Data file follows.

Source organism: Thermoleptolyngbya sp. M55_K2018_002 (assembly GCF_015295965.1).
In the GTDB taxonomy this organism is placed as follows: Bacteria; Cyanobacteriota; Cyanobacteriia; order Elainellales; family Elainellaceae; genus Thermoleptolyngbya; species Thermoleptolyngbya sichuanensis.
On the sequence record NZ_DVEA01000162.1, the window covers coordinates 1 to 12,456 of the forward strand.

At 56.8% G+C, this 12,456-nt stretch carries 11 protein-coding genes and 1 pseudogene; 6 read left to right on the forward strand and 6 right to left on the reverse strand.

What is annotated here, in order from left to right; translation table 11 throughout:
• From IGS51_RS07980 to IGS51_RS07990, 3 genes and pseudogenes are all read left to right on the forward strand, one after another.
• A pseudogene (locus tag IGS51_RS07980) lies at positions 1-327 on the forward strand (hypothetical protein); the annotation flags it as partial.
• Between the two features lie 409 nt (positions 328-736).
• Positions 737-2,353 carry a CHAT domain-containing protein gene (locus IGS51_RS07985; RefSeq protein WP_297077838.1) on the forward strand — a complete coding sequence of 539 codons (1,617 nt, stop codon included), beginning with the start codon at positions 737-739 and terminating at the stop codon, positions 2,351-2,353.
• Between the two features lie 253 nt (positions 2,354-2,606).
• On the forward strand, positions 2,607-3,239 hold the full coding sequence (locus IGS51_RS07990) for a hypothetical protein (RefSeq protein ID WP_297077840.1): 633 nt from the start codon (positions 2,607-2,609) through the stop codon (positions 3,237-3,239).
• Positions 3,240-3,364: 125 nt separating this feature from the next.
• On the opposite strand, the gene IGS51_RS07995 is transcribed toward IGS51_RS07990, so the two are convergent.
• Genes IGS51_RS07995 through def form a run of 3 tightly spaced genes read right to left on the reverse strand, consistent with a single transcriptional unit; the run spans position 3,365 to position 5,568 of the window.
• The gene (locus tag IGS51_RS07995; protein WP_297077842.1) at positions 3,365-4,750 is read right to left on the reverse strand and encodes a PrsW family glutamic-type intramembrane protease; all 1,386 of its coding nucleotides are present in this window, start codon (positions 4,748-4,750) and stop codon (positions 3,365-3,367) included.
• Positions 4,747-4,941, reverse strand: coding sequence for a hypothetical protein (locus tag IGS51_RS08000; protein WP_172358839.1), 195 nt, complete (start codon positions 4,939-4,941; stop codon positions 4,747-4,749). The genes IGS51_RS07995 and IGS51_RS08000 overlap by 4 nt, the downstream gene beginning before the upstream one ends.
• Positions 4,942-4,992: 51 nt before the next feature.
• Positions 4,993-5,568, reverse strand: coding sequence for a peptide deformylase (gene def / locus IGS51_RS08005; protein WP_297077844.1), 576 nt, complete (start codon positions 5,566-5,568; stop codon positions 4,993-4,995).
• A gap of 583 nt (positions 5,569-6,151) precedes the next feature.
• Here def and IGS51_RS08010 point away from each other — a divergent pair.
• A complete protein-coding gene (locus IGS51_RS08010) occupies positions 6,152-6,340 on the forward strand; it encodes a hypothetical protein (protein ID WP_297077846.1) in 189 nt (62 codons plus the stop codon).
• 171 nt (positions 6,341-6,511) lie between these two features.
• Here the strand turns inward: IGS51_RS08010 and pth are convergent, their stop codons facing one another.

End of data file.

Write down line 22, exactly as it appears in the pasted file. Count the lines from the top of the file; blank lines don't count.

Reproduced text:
• 171 nt (positions 6,341-6,511) lie between these two features.